The New England Patriots drafted EDGE Deatrich Wise Jr. out of Arkansas with the 131st overall pick of the 2017 NFL Draft. Wise is a 6’5, 275 pound edge defender with terrible long distance speed (4.92s 40 yard dash), but impressive quickness (7.07s three cone) and explosion (10’4 broad jump).
Wise is the second edge defender the Patriots have added this draft, joining third round EDGE Derek Rivers out of Youngstown State. The Patriots now have a deep roster on the edge, and there are plenty of questions to ask.
Here are my instant observations.
Patriots double-dip for second time in three years
The Patriots followed their Super Bowl XLIX victory by selecting Geneo Grissom and Trey Flowers in the third and fourth rounds of the 2015 NFL Draft. Two years later, the Patriots have followed their Super Bowl LI victory by selecting Derek Rivers and Deatrich Wise Jr. in the third and round rounds of the 2017 NFL Draft.
The Patriots double-dipped in 2015 because Chandler Jones and Rob Ninkovich couldn’t be expected to play 100% of the defensive snaps, as Jones’ injury in 2014 led to the mid-season acquisition of Akeem Ayers. The 2015 squad also added Jabaal Sheard to the edge rotation.
This year, the Patriots have Trey Flowers instead of Jones, and Ninkovich is still a part of the plans. Kony Ealy has replaced Sheard as the “affordable, young veteran.” Rivers and Wise are going to jockey for playing time because it’s tough to have five edge defenders on the roster and have all of them contribute.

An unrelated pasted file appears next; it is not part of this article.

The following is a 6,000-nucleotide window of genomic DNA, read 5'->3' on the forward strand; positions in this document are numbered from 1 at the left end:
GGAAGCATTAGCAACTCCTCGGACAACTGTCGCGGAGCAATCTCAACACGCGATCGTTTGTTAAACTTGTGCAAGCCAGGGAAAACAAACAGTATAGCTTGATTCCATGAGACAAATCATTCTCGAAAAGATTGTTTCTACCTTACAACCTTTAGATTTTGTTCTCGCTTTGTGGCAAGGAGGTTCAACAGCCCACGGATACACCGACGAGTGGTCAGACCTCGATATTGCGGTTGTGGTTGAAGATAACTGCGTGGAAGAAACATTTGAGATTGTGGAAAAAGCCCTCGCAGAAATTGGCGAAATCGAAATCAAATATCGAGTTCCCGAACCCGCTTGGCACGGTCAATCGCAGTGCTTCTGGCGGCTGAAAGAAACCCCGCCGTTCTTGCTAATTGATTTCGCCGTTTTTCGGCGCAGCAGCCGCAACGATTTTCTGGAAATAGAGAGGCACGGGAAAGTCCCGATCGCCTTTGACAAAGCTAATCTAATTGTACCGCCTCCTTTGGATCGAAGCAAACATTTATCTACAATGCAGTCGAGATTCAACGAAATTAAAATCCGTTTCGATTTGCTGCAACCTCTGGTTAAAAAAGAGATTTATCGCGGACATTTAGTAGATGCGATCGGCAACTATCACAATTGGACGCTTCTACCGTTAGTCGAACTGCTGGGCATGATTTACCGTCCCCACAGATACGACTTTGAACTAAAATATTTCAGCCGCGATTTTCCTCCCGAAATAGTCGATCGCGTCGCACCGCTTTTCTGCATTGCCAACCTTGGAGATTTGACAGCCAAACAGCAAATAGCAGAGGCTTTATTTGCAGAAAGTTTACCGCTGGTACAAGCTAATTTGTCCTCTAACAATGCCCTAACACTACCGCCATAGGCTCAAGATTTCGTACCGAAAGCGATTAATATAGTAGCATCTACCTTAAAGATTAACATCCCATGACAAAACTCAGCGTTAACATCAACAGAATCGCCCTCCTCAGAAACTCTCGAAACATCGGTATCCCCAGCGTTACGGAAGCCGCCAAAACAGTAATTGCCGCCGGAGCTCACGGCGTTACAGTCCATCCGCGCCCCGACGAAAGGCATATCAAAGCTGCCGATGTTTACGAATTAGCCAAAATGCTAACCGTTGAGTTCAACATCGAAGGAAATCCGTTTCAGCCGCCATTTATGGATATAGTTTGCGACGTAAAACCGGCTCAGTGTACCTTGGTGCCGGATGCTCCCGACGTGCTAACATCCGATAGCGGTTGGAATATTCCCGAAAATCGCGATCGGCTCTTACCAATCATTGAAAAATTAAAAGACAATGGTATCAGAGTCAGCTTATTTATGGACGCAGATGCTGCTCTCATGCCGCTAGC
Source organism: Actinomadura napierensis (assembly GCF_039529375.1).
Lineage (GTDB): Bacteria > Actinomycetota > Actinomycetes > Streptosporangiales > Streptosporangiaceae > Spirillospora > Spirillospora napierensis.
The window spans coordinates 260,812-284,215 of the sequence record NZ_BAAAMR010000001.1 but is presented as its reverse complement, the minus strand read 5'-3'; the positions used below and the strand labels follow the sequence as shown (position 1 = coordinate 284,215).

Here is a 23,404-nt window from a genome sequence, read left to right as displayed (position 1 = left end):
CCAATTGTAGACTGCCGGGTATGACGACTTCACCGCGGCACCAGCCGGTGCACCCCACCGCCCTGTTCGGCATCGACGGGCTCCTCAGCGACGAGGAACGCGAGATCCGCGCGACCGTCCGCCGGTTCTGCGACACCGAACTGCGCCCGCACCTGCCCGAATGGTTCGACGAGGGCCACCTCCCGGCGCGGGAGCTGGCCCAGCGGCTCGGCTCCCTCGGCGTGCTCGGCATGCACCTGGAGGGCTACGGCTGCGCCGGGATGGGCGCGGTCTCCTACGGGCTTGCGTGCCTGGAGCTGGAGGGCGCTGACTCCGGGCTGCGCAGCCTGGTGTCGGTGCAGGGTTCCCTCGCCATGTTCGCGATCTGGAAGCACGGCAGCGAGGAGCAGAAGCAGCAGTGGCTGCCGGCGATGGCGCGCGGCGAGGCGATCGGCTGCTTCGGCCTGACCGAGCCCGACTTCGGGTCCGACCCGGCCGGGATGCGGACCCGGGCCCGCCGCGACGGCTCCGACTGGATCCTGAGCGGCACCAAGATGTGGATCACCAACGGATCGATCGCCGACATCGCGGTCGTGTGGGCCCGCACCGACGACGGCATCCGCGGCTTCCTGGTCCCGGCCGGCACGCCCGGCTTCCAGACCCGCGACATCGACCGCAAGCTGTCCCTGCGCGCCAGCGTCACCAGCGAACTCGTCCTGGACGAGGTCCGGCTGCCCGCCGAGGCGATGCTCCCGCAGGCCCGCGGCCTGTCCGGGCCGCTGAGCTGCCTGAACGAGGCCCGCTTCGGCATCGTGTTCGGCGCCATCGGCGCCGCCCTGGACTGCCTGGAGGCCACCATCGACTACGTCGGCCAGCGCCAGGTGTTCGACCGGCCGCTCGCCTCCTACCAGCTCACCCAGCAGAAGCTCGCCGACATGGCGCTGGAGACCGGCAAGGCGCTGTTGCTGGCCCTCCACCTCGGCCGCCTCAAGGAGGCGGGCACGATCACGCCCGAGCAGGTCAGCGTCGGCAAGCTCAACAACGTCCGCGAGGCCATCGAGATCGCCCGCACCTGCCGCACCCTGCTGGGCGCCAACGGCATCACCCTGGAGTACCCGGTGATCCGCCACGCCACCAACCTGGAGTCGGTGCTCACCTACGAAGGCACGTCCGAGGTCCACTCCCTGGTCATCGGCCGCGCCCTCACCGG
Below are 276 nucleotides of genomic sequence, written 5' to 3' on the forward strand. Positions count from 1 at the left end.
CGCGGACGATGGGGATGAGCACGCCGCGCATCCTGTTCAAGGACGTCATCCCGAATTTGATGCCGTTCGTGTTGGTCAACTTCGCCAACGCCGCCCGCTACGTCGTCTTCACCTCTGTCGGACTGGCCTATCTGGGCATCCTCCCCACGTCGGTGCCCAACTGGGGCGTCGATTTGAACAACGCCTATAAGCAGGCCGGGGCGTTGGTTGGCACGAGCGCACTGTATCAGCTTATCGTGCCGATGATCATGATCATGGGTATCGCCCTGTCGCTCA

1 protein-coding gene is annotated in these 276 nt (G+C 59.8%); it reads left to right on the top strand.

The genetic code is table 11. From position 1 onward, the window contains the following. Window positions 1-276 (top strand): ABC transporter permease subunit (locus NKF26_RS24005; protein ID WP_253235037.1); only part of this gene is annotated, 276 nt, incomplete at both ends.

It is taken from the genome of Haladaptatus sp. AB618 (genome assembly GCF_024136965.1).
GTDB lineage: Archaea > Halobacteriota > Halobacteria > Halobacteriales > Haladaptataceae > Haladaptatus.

Could this mean a position change for Rob Ninkovich?
Flowers, Ealy, and Wise are all edge defenders that would likely kick inside when playing in a 3-man front because they can’t play in space. Ninkovich is the type of edge defender that would drop back to linebacker; Rivers could fall into the same category as Ninkovich.
But Ninkovich tested the waters at linebacker in 2016 and the Patriots could be full on the defensive line with Flowers, Ealy, Rivers, and Wise. What is Ninkovich makes the full-time transition to strongside linebacker?
The Patriots have a few distinct roles in their defensive front:
Nose tackle: Alan Branch, Vincent Valentine. The NT eats all the space in the middle of the defense.
Defensive tackle: Malcom Brown, Lawrence Guy. The DT cleans up on the interior, when possible.
Inside edge: Trey Flowers, Deatrich Wise Jr.. The inside edge plays the 4- or 5-technique against the offensive tackle, with the strongside linebacker shadowing outside.
Outside edge: Kony Ealy, Derek Rivers. Standard 4-3 defensive end.
Strongside linebacker: Kyle Van Noy, Shea McClellin. Covers the inside edge to create a five-man defensive front against the run, spies running back.
Off the ball linebacker: Dont’a Hightower, Elandon Roberts. Covers the middle, blitzes, stuffs the run.
Ninkovich could play the same role as Van Noy and McClellin in 2017.
Wise-Flowers dynamic reminds of McCourty-Ryan-Harmon
Wise followed in the footsteps of Flowers at Arkansas, much like how Duron Harmon and Logan Ryan followed Devin McCourty at Rutgers. Head coach Bill Belichick puts a premium on adding players that are good culture fits into the program, so it helps to have a mentor already in the system.
Well, Ryan and Harmon leaned on McCourty over the past four years and they were tremendously successful. Here’s what Wise has to say about Flowers:
I wrote this about Deatrich Wise's relationship with Trey Flowers at the combine: pic.twitter.com/qx40DEEkq9— Jeff Howe (@jeffphowe) April 29, 2017
Wise calls Flowers “an older brother” and “a mentor” and mentioned that the two still talked over the years. Hopefully Wise can be as successful as Flowers has been, early in his career.